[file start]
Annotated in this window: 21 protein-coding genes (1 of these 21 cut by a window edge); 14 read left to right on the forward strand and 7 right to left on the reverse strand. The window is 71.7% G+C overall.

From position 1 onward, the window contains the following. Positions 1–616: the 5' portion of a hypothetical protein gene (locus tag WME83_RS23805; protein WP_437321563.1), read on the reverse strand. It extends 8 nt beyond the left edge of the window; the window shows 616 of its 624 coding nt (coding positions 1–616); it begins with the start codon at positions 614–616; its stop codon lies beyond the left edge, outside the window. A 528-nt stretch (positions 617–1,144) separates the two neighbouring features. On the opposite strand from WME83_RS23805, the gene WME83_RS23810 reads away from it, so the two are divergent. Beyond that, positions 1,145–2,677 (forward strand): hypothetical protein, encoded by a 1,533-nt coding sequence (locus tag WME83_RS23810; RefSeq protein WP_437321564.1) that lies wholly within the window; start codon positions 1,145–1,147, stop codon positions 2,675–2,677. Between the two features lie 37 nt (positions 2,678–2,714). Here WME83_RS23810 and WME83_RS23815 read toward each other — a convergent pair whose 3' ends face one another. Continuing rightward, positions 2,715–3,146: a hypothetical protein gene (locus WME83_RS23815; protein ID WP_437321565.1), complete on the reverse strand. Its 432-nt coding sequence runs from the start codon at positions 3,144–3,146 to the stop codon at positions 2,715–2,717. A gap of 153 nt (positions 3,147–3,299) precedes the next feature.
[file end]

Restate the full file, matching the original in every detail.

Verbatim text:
Annotated in this window: 21 protein-coding genes (1 of these 21 cut by a window edge); 14 read left to right on the forward strand and 7 right to left on the reverse strand. The window is 71.7% G+C overall.

From position 1 onward, the window contains the following. Positions 1–616: the 5' portion of a hypothetical protein gene (locus tag WME83_RS23805; protein WP_437321563.1), read on the reverse strand. It extends 8 nt beyond the left edge of the window; the window shows 616 of its 624 coding nt (coding positions 1–616); it begins with the start codon at positions 614–616; its stop codon lies beyond the left edge, outside the window. A 528-nt stretch (positions 617–1,144) separates the two neighbouring features. On the opposite strand from WME83_RS23805, the gene WME83_RS23810 reads away from it, so the two are divergent. Beyond that, positions 1,145–2,677 (forward strand): hypothetical protein, encoded by a 1,533-nt coding sequence (locus tag WME83_RS23810; RefSeq protein WP_437321564.1) that lies wholly within the window; start codon positions 1,145–1,147, stop codon positions 2,675–2,677. Between the two features lie 37 nt (positions 2,678–2,714). Here WME83_RS23810 and WME83_RS23815 read toward each other — a convergent pair whose 3' ends face one another. Continuing rightward, positions 2,715–3,146: a hypothetical protein gene (locus WME83_RS23815; protein ID WP_437321565.1), complete on the reverse strand. Its 432-nt coding sequence runs from the start codon at positions 3,144–3,146 to the stop codon at positions 2,715–2,717. A gap of 153 nt (positions 3,147–3,299) precedes the next feature.